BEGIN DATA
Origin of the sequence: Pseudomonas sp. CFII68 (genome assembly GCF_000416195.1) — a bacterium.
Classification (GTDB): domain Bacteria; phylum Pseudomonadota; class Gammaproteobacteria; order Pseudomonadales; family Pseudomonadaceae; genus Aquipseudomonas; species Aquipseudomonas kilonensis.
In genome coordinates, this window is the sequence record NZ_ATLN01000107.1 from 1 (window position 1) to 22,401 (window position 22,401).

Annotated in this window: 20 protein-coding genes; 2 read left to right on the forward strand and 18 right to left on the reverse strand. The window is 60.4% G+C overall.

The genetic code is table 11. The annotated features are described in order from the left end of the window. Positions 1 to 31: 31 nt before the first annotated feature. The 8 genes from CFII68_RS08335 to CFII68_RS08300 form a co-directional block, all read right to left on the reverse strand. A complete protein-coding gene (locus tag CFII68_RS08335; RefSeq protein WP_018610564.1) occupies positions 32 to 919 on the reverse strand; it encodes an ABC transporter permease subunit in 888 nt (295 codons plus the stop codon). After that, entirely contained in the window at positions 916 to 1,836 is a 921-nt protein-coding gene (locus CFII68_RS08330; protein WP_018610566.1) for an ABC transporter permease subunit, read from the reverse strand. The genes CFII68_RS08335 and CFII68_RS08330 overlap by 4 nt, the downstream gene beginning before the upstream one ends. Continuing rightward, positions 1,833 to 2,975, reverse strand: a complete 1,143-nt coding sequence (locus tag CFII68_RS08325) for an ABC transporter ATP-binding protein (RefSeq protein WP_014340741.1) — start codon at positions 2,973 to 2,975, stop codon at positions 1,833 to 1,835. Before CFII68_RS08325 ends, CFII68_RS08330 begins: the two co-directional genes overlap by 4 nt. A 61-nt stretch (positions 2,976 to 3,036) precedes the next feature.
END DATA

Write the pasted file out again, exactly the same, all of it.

Origin of the sequence: Pseudomonas sp. CFII68 (genome assembly GCF_000416195.1) — a bacterium.
Classification (GTDB): domain Bacteria; phylum Pseudomonadota; class Gammaproteobacteria; order Pseudomonadales; family Pseudomonadaceae; genus Aquipseudomonas; species Aquipseudomonas kilonensis.
In genome coordinates, this window is the sequence record NZ_ATLN01000107.1 from 1 (window position 1) to 22,401 (window position 22,401).

Annotated in this window: 20 protein-coding genes; 2 read left to right on the forward strand and 18 right to left on the reverse strand. The window is 60.4% G+C overall.

The genetic code is table 11. The annotated features are described in order from the left end of the window. Positions 1 to 31: 31 nt before the first annotated feature. The 8 genes from CFII68_RS08335 to CFII68_RS08300 form a co-directional block, all read right to left on the reverse strand. A complete protein-coding gene (locus tag CFII68_RS08335; RefSeq protein WP_018610564.1) occupies positions 32 to 919 on the reverse strand; it encodes an ABC transporter permease subunit in 888 nt (295 codons plus the stop codon). After that, entirely contained in the window at positions 916 to 1,836 is a 921-nt protein-coding gene (locus CFII68_RS08330; protein WP_018610566.1) for an ABC transporter permease subunit, read from the reverse strand. The genes CFII68_RS08335 and CFII68_RS08330 overlap by 4 nt, the downstream gene beginning before the upstream one ends. Continuing rightward, positions 1,833 to 2,975, reverse strand: a complete 1,143-nt coding sequence (locus tag CFII68_RS08325) for an ABC transporter ATP-binding protein (RefSeq protein WP_014340741.1) — start codon at positions 2,973 to 2,975, stop codon at positions 1,833 to 1,835. Before CFII68_RS08325 ends, CFII68_RS08330 begins: the two co-directional genes overlap by 4 nt. A 61-nt stretch (positions 2,976 to 3,036) precedes the next feature.